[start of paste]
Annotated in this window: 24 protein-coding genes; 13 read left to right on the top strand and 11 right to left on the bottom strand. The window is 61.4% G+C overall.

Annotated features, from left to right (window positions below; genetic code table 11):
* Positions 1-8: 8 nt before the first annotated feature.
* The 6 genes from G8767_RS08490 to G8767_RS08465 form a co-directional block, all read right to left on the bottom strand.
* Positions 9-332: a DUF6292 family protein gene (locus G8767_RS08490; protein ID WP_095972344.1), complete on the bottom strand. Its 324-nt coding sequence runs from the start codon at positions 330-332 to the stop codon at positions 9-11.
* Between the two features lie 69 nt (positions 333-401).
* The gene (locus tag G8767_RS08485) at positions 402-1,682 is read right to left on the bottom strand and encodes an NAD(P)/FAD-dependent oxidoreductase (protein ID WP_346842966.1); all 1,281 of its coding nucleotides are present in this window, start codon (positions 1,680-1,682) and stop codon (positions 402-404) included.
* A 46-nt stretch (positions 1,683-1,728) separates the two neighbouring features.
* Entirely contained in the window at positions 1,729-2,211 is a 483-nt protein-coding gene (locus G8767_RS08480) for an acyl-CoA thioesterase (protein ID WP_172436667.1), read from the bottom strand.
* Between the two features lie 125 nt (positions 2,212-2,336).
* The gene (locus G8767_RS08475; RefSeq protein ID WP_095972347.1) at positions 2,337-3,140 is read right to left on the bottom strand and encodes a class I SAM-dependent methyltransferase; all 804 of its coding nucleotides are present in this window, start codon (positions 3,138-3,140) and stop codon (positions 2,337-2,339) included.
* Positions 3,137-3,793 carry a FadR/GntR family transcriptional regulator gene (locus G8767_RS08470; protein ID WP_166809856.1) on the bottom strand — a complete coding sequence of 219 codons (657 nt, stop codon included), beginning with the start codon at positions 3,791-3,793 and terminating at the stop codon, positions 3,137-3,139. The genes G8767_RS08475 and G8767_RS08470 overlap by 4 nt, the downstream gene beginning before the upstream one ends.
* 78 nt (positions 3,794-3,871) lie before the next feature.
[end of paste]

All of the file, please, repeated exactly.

Annotated in this window: 24 protein-coding genes; 13 read left to right on the top strand and 11 right to left on the bottom strand. The window is 61.4% G+C overall.

Annotated features, from left to right (window positions below; genetic code table 11):
* Positions 1-8: 8 nt before the first annotated feature.
* The 6 genes from G8767_RS08490 to G8767_RS08465 form a co-directional block, all read right to left on the bottom strand.
* Positions 9-332: a DUF6292 family protein gene (locus G8767_RS08490; protein ID WP_095972344.1), complete on the bottom strand. Its 324-nt coding sequence runs from the start codon at positions 330-332 to the stop codon at positions 9-11.
* Between the two features lie 69 nt (positions 333-401).
* The gene (locus tag G8767_RS08485) at positions 402-1,682 is read right to left on the bottom strand and encodes an NAD(P)/FAD-dependent oxidoreductase (protein ID WP_346842966.1); all 1,281 of its coding nucleotides are present in this window, start codon (positions 1,680-1,682) and stop codon (positions 402-404) included.
* A 46-nt stretch (positions 1,683-1,728) separates the two neighbouring features.
* Entirely contained in the window at positions 1,729-2,211 is a 483-nt protein-coding gene (locus G8767_RS08480) for an acyl-CoA thioesterase (protein ID WP_172436667.1), read from the bottom strand.
* Between the two features lie 125 nt (positions 2,212-2,336).
* The gene (locus G8767_RS08475; RefSeq protein ID WP_095972347.1) at positions 2,337-3,140 is read right to left on the bottom strand and encodes a class I SAM-dependent methyltransferase; all 804 of its coding nucleotides are present in this window, start codon (positions 3,138-3,140) and stop codon (positions 2,337-2,339) included.
* Positions 3,137-3,793 carry a FadR/GntR family transcriptional regulator gene (locus G8767_RS08470; protein ID WP_166809856.1) on the bottom strand — a complete coding sequence of 219 codons (657 nt, stop codon included), beginning with the start codon at positions 3,791-3,793 and terminating at the stop codon, positions 3,137-3,139. The genes G8767_RS08475 and G8767_RS08470 overlap by 4 nt, the downstream gene beginning before the upstream one ends.
* 78 nt (positions 3,794-3,871) lie before the next feature.